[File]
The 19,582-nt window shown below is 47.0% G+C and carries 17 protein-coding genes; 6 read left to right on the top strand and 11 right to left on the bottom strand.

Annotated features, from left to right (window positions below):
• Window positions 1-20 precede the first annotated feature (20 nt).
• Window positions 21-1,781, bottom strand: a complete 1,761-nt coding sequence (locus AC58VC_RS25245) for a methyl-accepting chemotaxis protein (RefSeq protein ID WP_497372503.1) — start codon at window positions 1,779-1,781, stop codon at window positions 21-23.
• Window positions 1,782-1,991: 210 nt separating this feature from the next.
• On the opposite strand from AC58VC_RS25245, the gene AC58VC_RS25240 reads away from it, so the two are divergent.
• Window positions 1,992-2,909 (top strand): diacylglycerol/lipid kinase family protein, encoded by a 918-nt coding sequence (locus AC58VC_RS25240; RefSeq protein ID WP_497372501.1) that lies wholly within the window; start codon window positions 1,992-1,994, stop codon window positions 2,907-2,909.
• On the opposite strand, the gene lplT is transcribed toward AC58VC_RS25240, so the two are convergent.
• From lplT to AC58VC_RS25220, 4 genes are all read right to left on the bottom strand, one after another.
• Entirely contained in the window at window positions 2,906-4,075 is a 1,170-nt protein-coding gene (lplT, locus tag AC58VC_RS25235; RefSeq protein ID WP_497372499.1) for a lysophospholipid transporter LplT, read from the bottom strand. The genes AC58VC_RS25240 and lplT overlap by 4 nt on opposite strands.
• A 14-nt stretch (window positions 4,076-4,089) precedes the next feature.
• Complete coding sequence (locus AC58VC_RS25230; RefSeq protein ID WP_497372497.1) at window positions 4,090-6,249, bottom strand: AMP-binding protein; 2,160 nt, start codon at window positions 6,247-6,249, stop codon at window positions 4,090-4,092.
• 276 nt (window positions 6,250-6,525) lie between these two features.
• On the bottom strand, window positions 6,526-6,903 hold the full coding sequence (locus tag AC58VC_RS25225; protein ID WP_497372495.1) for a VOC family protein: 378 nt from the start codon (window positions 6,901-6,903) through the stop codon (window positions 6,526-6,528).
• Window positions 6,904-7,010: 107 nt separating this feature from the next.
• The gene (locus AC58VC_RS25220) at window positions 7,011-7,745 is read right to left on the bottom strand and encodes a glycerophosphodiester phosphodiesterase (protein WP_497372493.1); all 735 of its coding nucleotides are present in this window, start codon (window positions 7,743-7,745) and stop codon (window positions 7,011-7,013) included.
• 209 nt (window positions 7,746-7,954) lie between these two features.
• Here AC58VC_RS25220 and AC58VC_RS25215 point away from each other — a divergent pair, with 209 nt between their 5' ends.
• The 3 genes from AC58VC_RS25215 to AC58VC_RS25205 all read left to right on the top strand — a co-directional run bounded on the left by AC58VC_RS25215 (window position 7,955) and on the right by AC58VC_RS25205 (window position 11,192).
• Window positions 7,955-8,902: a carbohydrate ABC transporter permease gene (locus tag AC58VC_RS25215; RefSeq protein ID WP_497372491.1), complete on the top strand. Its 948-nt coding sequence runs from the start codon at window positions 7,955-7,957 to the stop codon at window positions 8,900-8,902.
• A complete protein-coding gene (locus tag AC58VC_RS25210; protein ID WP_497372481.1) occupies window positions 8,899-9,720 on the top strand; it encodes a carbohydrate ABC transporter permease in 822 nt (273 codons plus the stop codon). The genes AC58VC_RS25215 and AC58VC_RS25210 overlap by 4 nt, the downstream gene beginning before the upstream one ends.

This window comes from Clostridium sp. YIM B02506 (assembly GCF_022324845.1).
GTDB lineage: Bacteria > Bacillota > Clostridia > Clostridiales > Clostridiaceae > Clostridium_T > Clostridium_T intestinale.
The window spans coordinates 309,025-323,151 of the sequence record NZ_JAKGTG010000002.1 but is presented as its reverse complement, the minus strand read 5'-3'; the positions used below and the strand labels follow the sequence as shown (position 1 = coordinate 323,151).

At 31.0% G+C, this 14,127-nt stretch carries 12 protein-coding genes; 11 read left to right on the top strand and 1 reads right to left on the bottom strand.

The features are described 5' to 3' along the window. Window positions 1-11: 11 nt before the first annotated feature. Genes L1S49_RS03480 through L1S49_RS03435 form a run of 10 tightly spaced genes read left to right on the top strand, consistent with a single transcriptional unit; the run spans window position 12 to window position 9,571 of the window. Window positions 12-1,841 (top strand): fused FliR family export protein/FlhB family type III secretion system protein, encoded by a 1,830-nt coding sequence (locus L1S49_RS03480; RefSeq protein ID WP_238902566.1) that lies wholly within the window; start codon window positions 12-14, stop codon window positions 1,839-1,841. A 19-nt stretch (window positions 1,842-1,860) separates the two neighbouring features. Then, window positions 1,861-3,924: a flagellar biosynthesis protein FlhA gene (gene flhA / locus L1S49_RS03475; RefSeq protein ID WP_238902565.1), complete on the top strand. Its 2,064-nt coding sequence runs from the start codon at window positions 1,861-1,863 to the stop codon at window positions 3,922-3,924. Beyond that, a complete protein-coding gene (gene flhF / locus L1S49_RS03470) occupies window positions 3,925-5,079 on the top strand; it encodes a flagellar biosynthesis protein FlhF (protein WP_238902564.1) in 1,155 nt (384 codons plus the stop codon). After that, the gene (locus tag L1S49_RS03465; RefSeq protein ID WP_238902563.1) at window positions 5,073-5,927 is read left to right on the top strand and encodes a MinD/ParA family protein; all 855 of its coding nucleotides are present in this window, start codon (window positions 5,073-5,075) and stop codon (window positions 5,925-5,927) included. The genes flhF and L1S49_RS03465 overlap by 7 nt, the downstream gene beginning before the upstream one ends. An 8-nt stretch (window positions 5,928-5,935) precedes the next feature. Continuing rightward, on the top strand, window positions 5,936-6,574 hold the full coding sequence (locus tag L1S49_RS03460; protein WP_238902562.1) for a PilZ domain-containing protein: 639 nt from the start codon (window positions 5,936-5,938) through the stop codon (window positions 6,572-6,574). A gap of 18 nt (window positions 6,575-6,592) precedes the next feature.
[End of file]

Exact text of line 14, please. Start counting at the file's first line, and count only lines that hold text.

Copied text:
• On the bottom strand, window positions 6,526-6,903 hold the full coding sequence (locus tag AC58VC_RS25225; protein ID WP_497372495.1) for a VOC family protein: 378 nt from the start codon (window positions 6,901-6,903) through the stop codon (window positions 6,526-6,528).